CHARLESTON, W.Va. — The state Department of Highways has held onto a Putnam County property for 16 years, originally intending to place a maintenance facility there but then doing nothing.

Tom Smith

State Transportation Secretary Tom Smith told legislators on Sunday that the department now wants to move quickly on an exploration of whether the property just north of Poca — known as the Black Betsy property — could be used as the site for a maintenance facility after all.

“The bottom line with Black Betsy is we need to come to a conclusion quickly,” Smith told legislators. “If not we need to dispose of the property if we can’t make it work.”


Mitch Carmichael

Senate President Mitch Carmichael expressed agreement during a Sunday afternoon meeting of the Post Audits Subcommittee.

“I agree we have to instill confidence in the public that those highways dollars are being used in the most efficient manner,” said Carmichael, R-Jackson, whose district includes part of Putnam County. “Quick utilization or disposal of it is imperative.”

Smith said there are two highways maintenance facilities already — one in Hurricane and another in Red House. The one in Red House, he said, is considered outdated.

The Black Betsy property is close to river, rail and highway. Smith said that in recent weeks, since questions arose about its use, it’s been identified again for its potential location as a maintenance facility. Smith said Highways needs to move forward with engineering and environmental studies.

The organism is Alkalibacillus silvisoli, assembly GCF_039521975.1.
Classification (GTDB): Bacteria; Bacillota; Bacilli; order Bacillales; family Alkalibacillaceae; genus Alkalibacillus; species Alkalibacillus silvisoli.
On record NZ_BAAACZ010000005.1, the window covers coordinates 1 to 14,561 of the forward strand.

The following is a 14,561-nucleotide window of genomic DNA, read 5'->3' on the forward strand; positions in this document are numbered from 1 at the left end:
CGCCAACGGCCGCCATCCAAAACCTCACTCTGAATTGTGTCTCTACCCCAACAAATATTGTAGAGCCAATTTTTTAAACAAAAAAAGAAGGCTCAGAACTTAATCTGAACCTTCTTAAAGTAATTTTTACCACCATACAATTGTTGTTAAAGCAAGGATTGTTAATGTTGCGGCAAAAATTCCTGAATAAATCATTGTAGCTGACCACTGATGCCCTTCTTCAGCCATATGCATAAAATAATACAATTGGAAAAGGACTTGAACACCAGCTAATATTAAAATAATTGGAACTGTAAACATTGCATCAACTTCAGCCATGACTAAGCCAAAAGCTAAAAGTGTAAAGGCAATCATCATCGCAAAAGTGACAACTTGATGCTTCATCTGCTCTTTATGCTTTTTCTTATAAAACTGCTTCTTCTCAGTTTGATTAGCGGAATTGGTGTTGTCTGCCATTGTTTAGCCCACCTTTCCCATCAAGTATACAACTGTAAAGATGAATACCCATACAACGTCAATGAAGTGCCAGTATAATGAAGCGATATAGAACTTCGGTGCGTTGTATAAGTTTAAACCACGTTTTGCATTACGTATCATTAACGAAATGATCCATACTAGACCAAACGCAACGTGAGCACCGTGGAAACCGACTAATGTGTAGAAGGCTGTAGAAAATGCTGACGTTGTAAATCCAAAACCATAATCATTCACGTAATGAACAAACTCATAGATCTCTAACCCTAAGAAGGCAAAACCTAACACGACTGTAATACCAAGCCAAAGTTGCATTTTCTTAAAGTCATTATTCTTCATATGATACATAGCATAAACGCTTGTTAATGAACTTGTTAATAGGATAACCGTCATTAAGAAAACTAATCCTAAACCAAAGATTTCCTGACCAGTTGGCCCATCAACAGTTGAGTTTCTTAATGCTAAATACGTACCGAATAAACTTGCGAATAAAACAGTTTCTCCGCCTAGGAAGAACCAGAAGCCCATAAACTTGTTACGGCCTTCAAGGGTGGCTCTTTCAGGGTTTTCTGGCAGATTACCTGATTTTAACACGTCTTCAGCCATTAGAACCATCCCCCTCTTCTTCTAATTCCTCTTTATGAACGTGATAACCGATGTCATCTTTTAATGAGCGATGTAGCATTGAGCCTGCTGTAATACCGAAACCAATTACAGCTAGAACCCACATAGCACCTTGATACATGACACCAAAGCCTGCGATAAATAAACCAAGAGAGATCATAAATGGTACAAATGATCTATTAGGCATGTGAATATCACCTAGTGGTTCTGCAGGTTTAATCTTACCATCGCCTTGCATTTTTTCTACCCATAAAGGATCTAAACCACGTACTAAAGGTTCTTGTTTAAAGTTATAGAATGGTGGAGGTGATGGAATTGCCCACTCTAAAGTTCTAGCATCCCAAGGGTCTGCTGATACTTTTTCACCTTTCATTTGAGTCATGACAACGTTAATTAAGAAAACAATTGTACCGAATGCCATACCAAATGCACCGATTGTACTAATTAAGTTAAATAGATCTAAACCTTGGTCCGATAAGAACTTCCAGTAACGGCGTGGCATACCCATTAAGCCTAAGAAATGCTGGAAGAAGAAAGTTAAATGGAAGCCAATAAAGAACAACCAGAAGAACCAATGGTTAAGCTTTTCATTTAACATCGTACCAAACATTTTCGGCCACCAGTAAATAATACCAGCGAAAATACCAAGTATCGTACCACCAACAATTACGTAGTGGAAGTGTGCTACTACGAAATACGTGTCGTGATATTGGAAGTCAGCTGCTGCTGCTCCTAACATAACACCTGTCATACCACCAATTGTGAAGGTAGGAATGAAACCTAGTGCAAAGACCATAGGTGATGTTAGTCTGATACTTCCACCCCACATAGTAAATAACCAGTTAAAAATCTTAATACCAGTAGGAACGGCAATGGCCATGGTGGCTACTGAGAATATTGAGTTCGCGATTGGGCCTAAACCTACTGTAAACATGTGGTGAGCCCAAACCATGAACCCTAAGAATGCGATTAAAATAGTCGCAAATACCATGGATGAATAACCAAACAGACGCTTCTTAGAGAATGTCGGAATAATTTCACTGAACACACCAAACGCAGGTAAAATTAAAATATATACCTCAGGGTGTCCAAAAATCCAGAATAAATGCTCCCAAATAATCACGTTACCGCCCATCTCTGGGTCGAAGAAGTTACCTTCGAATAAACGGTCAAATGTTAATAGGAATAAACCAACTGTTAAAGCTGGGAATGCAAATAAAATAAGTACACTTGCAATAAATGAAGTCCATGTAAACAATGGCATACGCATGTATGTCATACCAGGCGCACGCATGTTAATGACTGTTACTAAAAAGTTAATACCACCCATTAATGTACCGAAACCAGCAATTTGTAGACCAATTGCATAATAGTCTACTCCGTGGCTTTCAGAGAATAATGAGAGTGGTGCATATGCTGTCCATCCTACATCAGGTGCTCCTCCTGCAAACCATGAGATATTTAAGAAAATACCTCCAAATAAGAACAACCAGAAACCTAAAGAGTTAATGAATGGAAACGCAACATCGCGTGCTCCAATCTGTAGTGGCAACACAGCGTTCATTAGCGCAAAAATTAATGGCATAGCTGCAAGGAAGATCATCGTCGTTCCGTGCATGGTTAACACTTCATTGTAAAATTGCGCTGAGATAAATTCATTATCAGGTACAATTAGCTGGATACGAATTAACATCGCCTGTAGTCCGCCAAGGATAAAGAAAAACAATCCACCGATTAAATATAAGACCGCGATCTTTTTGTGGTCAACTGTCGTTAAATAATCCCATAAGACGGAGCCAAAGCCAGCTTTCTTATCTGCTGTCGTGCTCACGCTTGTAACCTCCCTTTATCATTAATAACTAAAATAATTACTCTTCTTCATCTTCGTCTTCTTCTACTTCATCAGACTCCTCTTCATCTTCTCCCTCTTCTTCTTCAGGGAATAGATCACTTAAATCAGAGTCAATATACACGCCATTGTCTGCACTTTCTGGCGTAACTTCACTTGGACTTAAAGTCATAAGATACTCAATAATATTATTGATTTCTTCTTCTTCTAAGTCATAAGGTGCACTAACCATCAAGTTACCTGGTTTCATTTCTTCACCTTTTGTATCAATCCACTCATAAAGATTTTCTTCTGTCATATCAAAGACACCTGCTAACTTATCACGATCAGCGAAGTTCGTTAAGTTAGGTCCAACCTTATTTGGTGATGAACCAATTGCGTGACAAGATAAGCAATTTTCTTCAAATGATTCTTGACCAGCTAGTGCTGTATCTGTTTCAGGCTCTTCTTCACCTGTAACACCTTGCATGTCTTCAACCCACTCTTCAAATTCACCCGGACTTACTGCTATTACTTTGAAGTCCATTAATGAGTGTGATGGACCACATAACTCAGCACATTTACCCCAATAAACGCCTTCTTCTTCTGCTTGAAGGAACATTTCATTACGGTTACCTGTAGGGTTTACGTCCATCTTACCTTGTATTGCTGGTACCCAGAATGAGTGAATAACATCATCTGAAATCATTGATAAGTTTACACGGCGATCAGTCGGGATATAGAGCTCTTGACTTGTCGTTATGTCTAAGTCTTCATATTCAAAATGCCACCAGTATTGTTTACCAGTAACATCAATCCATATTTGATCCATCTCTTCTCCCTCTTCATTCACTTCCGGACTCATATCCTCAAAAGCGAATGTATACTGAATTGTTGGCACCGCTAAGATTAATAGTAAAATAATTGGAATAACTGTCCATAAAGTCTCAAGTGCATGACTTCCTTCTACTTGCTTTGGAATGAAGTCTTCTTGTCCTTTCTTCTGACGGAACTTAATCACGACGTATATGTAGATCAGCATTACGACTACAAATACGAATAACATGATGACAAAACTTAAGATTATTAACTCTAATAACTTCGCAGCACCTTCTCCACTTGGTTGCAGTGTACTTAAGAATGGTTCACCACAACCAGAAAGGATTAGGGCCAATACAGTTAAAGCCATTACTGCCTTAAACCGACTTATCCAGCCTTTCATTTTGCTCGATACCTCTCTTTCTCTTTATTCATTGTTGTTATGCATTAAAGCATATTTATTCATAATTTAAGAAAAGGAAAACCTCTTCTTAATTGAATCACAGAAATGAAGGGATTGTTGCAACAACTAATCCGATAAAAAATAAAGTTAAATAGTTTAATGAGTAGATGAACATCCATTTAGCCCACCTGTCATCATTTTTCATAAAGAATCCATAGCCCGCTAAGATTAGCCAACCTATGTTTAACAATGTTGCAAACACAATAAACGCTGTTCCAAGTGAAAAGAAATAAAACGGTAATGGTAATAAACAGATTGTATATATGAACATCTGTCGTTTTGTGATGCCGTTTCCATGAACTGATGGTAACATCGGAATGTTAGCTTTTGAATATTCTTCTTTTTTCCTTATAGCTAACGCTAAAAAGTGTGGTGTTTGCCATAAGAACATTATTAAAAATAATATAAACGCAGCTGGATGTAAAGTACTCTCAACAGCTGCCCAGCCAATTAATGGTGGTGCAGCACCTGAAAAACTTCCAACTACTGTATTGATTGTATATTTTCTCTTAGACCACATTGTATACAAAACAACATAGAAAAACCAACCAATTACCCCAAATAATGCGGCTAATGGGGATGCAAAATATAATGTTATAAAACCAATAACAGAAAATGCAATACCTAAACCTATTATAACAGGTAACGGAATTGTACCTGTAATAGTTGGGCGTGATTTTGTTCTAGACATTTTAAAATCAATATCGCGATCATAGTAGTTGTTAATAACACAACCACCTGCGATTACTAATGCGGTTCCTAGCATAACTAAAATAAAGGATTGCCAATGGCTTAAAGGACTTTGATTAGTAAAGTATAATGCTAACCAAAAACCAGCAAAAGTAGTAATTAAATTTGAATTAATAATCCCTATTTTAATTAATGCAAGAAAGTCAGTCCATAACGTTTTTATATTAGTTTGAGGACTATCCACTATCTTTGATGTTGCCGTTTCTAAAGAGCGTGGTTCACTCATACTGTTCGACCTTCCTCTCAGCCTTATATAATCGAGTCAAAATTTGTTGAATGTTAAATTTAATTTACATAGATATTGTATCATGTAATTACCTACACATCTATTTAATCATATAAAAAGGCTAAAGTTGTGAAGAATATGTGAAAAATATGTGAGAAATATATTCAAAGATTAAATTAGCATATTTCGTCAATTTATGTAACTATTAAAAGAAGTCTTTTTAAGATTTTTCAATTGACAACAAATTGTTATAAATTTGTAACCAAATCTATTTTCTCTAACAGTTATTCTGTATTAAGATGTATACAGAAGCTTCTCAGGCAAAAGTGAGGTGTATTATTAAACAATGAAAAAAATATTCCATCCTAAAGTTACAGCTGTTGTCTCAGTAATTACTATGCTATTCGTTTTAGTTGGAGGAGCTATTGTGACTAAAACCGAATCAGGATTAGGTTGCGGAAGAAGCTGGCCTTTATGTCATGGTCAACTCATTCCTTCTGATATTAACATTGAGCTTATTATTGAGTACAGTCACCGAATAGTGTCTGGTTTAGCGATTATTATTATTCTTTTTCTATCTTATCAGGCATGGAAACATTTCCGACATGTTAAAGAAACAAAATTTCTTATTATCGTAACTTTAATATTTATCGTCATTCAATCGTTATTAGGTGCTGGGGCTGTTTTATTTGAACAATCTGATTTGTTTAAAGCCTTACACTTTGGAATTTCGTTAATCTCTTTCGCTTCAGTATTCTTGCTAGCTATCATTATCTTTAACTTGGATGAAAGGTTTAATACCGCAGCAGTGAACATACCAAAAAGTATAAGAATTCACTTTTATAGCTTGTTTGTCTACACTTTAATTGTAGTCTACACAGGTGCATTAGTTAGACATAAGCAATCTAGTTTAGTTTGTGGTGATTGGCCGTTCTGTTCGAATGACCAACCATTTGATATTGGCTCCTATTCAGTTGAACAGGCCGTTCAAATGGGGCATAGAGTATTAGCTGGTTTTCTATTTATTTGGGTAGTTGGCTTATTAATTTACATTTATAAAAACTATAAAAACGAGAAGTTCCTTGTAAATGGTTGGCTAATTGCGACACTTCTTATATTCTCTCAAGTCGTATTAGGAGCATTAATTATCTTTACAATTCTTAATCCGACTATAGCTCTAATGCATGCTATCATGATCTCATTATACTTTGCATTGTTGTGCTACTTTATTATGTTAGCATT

“Do we heed to replace Red House? Yes. Does Black Betsy provide good opportunities. Yes,” Smith said.

“If you could make the Black Betsy property work there are some opportunities. The short answer here is, if we’re able to move through those phases expeditiously then we ought to move into the next phase of budgeting for a new facility.”

The issue came up as a result of a legislative audit that looked at whether DOH properly keeps track of its right of way properties — or if it misses opportunities to sell properties that are not used.

The Division of Highways in 2001 paid $511,000 for 9.3 acres intended to be a District 1 maintenance site just north of Poca.

In 2004, DOH paid $182,500 to install a railroad crossing that originally consisted of signal lights and inserts at the property in the unincorporated community of Black Betsy.

But after that the agency decided not to place the maintenance site there after all.

“According to the Bureau of Labor Statistics’ Consumer Price Index, the $511,000 paid in 2001 for the property has the same buying power as approximately $707,000 would today, and the $182,500 additional costs spent by the DOH for the installation of a railroad crossing in 2004 would equate to approximately $235,000 in today’s dollars. Therefore, after this adjustment for inflation, the DOH has an investment of approximately $942,000 on property that has provided no benefit to the State,” the auditors wrote.

“While we have made no attempt to establish a current market value of this property, it is likely that 9.3 acres of riverfront property located five miles from the I-64 Nitro exit could have considerable worth.”

Smith agreed that valuable property should not just sit with no plan. But he said DOH may now move forward to use the property, depending on the result of its studies.

“Having a property sit unused 16 years is unacceptable without any plan. We’ve got to do better,” Smith said.

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